Béarnaise sauce is a piquant child of hollandaise, one of the so-called mother sauces of French cuisine It is simply an emulsification — egg yolks and butter cut through with vinegar flavored with tarragon and shallots, with a bite of black pepper Think of it as a loose mayonnaise, requiring only plenty of whisking and a careful hand with the heat to master
NYT Cooking: A classic sauce for steaks and fish, a good béarnaise should have a pronounced piquancy from the tarragon, vinegar and shallots, along with plenty of creamy richness from butter and egg yolks. The key here to forming a stable emulsion is temperature. Make sure to follow the directions for when to add the cold butter versus the melted butter. You want the mixture to s...
NYT Cooking: Porterhouse steaks and béarnaise sauce seem to have a natural affinity, with the sauce's tarragon taste playing off the meat's texture. Sop up the rest of this tangy concoction with potatoes and a crusty baguette, and you’ve got a steakhouse meal at home. A word of warning: really watch your heat with this, or your egg yolks will curdle, ruining everything.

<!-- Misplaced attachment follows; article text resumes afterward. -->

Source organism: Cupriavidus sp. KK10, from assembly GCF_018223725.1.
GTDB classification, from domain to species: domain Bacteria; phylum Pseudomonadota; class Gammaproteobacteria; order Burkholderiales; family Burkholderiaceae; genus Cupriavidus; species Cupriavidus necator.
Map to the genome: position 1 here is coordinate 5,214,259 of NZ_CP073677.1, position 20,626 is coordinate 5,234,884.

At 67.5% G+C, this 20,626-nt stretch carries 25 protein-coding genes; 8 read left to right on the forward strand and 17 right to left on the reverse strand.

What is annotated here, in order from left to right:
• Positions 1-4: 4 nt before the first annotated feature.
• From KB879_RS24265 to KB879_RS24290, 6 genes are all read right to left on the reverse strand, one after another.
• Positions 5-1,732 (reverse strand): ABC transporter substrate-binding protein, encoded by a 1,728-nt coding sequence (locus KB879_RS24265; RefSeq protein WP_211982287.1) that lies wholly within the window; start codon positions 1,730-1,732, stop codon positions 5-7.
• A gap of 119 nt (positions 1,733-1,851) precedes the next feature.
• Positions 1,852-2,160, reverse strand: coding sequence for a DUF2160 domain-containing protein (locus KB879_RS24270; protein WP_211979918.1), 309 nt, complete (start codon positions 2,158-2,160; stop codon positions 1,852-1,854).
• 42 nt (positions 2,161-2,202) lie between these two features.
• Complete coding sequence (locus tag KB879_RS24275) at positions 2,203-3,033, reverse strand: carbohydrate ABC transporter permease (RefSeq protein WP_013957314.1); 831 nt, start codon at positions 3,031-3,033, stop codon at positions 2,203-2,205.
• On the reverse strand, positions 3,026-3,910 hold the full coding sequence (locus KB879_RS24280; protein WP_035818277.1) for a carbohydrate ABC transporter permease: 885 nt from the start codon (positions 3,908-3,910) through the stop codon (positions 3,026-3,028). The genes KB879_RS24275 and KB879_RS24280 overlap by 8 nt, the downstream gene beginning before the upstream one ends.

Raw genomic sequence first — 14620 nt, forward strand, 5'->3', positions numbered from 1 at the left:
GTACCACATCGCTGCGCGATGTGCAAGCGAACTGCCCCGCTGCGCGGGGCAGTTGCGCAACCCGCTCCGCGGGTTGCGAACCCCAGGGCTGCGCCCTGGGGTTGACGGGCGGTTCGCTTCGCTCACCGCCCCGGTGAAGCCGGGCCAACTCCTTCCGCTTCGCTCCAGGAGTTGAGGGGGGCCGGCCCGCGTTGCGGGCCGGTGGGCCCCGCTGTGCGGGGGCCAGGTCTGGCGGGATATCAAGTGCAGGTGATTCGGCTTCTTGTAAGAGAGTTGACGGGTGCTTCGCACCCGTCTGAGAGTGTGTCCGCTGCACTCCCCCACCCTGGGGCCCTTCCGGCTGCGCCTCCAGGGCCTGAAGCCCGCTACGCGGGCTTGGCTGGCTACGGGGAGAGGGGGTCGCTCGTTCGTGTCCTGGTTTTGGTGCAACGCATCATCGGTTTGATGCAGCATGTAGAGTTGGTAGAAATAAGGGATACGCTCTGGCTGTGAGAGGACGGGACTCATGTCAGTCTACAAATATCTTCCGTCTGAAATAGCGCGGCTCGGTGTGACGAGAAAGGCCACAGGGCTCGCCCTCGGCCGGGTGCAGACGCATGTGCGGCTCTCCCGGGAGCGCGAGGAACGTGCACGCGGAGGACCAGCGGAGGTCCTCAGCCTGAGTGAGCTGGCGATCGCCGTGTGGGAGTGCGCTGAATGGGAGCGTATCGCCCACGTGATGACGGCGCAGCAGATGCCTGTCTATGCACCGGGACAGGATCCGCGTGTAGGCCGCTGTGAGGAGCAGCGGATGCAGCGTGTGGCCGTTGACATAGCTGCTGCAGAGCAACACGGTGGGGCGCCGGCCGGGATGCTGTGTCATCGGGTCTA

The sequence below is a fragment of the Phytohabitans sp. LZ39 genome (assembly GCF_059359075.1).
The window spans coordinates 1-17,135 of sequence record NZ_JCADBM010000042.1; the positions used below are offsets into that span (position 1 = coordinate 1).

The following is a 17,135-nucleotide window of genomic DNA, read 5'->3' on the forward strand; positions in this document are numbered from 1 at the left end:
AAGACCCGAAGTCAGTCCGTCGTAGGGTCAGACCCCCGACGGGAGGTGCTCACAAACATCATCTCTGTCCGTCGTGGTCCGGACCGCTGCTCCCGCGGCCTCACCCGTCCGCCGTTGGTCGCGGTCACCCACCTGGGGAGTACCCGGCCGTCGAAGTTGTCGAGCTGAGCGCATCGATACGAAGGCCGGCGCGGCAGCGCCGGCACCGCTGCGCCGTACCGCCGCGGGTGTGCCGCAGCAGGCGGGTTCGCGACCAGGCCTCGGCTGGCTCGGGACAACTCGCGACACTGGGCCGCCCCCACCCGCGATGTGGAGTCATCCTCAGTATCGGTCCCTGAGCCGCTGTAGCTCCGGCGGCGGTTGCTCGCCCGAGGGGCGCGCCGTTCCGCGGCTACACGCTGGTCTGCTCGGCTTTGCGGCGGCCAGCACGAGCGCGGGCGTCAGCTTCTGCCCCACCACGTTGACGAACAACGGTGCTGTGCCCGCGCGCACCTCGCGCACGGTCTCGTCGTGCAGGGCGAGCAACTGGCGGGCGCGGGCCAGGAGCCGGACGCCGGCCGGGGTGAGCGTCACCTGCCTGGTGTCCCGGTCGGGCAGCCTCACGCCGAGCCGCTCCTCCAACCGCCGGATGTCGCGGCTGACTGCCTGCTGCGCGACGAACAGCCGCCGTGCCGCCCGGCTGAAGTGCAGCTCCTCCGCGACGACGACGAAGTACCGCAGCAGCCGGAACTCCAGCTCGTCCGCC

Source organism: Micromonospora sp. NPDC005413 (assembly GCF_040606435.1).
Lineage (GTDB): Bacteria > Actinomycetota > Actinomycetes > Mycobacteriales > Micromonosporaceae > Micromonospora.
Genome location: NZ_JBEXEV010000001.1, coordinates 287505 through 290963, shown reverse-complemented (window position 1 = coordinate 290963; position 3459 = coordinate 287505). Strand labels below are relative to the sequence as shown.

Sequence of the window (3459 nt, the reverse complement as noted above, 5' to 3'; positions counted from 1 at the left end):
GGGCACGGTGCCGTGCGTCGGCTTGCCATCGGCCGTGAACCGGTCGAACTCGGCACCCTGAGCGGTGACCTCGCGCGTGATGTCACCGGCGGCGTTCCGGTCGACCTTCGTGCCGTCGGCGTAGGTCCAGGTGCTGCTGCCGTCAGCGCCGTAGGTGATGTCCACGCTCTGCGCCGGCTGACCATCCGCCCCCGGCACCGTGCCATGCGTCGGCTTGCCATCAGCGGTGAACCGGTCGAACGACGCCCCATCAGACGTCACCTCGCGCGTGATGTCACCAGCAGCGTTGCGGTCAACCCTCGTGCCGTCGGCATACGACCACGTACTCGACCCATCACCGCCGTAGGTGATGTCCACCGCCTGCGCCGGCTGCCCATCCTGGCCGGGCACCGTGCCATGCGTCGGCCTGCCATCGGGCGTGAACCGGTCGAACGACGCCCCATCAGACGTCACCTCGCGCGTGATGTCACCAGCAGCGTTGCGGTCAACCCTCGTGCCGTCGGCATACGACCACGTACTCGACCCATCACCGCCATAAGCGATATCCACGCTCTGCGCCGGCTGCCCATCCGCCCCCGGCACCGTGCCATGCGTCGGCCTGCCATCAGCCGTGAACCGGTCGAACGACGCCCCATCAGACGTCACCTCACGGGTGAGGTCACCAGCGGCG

Foolproof Béarnaise Sauce Recipe
For my money, the very best classic steak sauce you can make at home, a sauce that will wow your guests with its flavor and elegance, and—most importantly—a sauce that can be made start to finish in under half an hour, is béarnaise. The catch (there's always a catch) is that made with the classic technique, it's very easy to mess up. Here is a foolproof technique that uses hot butter and a hand blender for perfect results every time.